'Extremely concerning'

Not so, says Jim Johnson, an infectious disease doctor at the University of Minnesota and an expert with the Infectious Diseases Society of America.

Over his 25-year career in medicine, he has watched one drug after another fall to antibiotic resistance.

“The resistance that’s showing up in the E. coli that are coming in on meat products from antibiotic-fed farm animals is extremely concerning,” he says

U.S. regulators recently restricted the use in livestock of one vital group of antibiotics and are recommending other limits. Critics say much tighter controls are needed.

Control issues

But the threats are even greater in the developing world, where regulations and enforcement are weaker, says Bernard Vallat, head of the World Organization for Animal Health, OIE.

“More than 100 countries have no appropriate legislation to implement control on those products," he says. In those countries, "there is no control on importation, no control on registration, no control on distribution and use.”

And Vallat says resistant bacteria can travel anywhere in a globalized world.

Experts note that livestock are far from the only source of resistant bacteria. Use and misuse of antibiotics in people is at least as big a problem - perhaps more so.

For people like Tom Dukes, who carries the bacteria in his gut, where the bacteria came from is less important than where they go.

“I kinda live every day knowing it’s still there," he says. "And if it ever gets out again, that they may not have anything to combat it this time.”

It’s a fear that’s growing for patients and doctors around the world.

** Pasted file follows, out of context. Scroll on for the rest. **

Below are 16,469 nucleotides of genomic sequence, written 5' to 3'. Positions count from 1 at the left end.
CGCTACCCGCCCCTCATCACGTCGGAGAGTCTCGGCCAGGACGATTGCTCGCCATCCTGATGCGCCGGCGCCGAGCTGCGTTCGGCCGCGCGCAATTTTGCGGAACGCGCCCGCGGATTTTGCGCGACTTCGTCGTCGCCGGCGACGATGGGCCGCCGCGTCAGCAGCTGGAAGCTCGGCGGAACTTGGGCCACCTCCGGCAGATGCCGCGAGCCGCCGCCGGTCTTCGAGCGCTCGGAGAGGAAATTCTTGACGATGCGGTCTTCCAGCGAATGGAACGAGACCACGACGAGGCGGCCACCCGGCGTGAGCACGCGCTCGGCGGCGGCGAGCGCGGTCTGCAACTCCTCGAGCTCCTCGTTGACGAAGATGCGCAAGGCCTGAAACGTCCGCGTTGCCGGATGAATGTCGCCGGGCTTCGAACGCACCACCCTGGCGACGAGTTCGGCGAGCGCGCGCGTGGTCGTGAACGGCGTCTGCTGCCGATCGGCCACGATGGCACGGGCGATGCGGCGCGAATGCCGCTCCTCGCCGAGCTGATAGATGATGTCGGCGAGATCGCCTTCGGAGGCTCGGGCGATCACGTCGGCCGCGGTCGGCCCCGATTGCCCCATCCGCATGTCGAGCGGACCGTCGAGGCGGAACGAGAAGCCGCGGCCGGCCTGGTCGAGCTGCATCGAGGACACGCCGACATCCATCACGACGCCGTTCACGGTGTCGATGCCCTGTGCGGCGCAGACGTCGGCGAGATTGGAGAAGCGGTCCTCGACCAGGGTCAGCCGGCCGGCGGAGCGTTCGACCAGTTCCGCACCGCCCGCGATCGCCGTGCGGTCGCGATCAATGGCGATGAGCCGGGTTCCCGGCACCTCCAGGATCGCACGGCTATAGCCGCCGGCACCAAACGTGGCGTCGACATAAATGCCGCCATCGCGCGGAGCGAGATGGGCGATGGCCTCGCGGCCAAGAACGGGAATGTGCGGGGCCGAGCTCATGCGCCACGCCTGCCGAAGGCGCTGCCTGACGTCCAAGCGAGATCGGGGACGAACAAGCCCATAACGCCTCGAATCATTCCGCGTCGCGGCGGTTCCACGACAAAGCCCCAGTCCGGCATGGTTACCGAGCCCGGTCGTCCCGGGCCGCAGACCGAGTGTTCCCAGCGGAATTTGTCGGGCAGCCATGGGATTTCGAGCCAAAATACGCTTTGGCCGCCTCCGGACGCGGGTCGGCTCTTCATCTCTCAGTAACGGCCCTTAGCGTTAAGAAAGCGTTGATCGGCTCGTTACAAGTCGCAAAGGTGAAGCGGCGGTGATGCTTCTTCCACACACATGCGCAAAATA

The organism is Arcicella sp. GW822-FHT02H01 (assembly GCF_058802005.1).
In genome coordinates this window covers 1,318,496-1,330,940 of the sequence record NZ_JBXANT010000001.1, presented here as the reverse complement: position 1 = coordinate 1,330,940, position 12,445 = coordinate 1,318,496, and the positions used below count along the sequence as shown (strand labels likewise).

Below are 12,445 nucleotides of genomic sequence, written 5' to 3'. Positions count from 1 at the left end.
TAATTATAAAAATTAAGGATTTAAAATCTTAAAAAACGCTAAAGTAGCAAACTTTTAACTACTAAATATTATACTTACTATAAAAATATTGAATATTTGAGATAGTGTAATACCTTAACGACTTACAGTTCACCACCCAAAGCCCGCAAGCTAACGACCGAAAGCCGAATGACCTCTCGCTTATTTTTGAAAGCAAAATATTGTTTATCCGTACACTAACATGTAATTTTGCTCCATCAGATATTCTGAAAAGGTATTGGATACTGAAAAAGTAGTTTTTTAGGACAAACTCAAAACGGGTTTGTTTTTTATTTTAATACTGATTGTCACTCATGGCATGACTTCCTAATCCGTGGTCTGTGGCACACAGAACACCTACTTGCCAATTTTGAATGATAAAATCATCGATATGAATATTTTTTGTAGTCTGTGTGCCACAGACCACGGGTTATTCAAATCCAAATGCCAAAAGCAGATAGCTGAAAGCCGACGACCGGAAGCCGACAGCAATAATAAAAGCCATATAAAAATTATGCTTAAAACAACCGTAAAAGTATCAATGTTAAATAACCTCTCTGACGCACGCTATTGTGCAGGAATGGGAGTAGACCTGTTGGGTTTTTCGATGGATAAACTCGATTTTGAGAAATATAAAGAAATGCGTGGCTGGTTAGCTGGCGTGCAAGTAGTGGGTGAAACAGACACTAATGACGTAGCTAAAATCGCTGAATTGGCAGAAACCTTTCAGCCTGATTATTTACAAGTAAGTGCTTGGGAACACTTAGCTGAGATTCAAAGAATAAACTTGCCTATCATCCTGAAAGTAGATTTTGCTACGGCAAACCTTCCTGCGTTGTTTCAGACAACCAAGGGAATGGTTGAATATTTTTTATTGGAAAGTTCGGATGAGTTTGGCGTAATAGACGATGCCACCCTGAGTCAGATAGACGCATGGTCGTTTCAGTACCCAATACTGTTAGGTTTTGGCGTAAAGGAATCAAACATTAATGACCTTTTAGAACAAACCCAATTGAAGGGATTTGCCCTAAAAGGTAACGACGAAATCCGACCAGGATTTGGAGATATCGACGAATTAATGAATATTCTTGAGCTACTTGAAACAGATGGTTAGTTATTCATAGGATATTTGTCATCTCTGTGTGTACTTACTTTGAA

You May Like

IS Militants Release 49 Turkish Hostages

Turkey's state-run Anadolu news agency reports that no ransom was paid and no conditions accepted for the hostages' release; few details of the release are known More

Photogallery IS Attacks Send Thousands of Syrian Kurds Fleeing to Turkey

Syrian Observatory for Human Rights says more than 300 Kurdish fighters crossed into Syria from Turkey to defend a Kurdish area from attack by the Islamic militants More

Video Sierra Leone's Ebola Lockdown Continues

Thousands of health workers are going door to door in the West African country of 6 million, informing people of how to avoid Ebola, handing out soap More

This forum has been closed.
Comments
     
There are no comments in this forum. Be first and add one

Featured Videos

Your JavaScript is turned off or you have an old version of Adobe's Flash Player. Get the latest Flash player.
Fears Ebola Outbreak ‘Beyond Our Capability to Contain’i
X
Jeff Seldin
September 20, 2014 10:28 PM
Each day brings with it new warnings about the deadly Ebola outbreak already blamed for killing more than 2,600 people across West Africa. And while countries and international organizations like the United Nations are starting to come through on promises of help for those most affected, the unprecedented speed with which the virus has spread is raising questions about the international response. VOA's Jeff Seldin has more from Washington.
Video

Video Fears Ebola Outbreak ‘Beyond Our Capability to Contain’

Each day brings with it new warnings about the deadly Ebola outbreak already blamed for killing more than 2,600 people across West Africa. And while countries and international organizations like the United Nations are starting to come through on promises of help for those most affected, the unprecedented speed with which the virus has spread is raising questions about the international response. VOA's Jeff Seldin has more from Washington.
Video

Video Iran, World Powers Seek Progress in Nuclear Talks